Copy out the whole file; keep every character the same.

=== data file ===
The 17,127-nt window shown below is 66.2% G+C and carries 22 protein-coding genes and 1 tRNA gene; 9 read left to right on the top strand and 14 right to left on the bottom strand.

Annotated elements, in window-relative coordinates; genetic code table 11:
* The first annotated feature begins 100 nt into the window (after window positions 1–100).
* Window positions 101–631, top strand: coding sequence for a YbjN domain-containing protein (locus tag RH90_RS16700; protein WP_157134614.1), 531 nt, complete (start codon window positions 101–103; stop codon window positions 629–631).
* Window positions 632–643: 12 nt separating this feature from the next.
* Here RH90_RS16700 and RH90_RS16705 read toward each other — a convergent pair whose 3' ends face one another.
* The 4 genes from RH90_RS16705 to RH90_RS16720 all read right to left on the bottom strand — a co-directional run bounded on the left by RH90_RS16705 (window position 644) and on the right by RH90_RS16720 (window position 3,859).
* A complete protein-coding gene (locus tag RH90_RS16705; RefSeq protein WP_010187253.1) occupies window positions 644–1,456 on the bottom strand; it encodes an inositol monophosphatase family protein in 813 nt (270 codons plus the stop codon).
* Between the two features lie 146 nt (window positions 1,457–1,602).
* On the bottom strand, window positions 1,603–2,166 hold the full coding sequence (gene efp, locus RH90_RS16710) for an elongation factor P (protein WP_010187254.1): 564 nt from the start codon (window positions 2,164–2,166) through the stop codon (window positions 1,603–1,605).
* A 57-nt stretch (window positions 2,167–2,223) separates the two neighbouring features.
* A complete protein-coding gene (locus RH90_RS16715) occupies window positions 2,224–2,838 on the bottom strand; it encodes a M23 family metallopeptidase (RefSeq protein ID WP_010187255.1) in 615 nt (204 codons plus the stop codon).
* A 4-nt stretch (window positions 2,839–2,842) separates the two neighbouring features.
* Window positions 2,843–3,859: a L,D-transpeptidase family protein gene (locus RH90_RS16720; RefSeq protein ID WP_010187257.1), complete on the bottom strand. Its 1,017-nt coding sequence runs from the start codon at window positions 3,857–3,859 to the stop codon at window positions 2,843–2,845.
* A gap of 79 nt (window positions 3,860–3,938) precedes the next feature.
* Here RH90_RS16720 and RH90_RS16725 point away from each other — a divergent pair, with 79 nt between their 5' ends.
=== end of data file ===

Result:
The 17,127-nt window shown below is 66.2% G+C and carries 22 protein-coding genes and 1 tRNA gene; 9 read left to right on the top strand and 14 right to left on the bottom strand.

Annotated elements, in window-relative coordinates; genetic code table 11:
* The first annotated feature begins 100 nt into the window (after window positions 1–100).
* Window positions 101–631, top strand: coding sequence for a YbjN domain-containing protein (locus tag RH90_RS16700; protein WP_157134614.1), 531 nt, complete (start codon window positions 101–103; stop codon window positions 629–631).
* Window positions 632–643: 12 nt separating this feature from the next.
* Here RH90_RS16700 and RH90_RS16705 read toward each other — a convergent pair whose 3' ends face one another.
* The 4 genes from RH90_RS16705 to RH90_RS16720 all read right to left on the bottom strand — a co-directional run bounded on the left by RH90_RS16705 (window position 644) and on the right by RH90_RS16720 (window position 3,859).
* A complete protein-coding gene (locus tag RH90_RS16705; RefSeq protein WP_010187253.1) occupies window positions 644–1,456 on the bottom strand; it encodes an inositol monophosphatase family protein in 813 nt (270 codons plus the stop codon).
* Between the two features lie 146 nt (window positions 1,457–1,602).
* On the bottom strand, window positions 1,603–2,166 hold the full coding sequence (gene efp, locus RH90_RS16710) for an elongation factor P (protein WP_010187254.1): 564 nt from the start codon (window positions 2,164–2,166) through the stop codon (window positions 1,603–1,605).
* A 57-nt stretch (window positions 2,167–2,223) separates the two neighbouring features.
* A complete protein-coding gene (locus RH90_RS16715) occupies window positions 2,224–2,838 on the bottom strand; it encodes a M23 family metallopeptidase (RefSeq protein ID WP_010187255.1) in 615 nt (204 codons plus the stop codon).
* A 4-nt stretch (window positions 2,839–2,842) separates the two neighbouring features.
* Window positions 2,843–3,859: a L,D-transpeptidase family protein gene (locus RH90_RS16720; RefSeq protein ID WP_010187257.1), complete on the bottom strand. Its 1,017-nt coding sequence runs from the start codon at window positions 3,857–3,859 to the stop codon at window positions 2,843–2,845.
* A gap of 79 nt (window positions 3,860–3,938) precedes the next feature.
* Here RH90_RS16720 and RH90_RS16725 point away from each other — a divergent pair, with 79 nt between their 5' ends.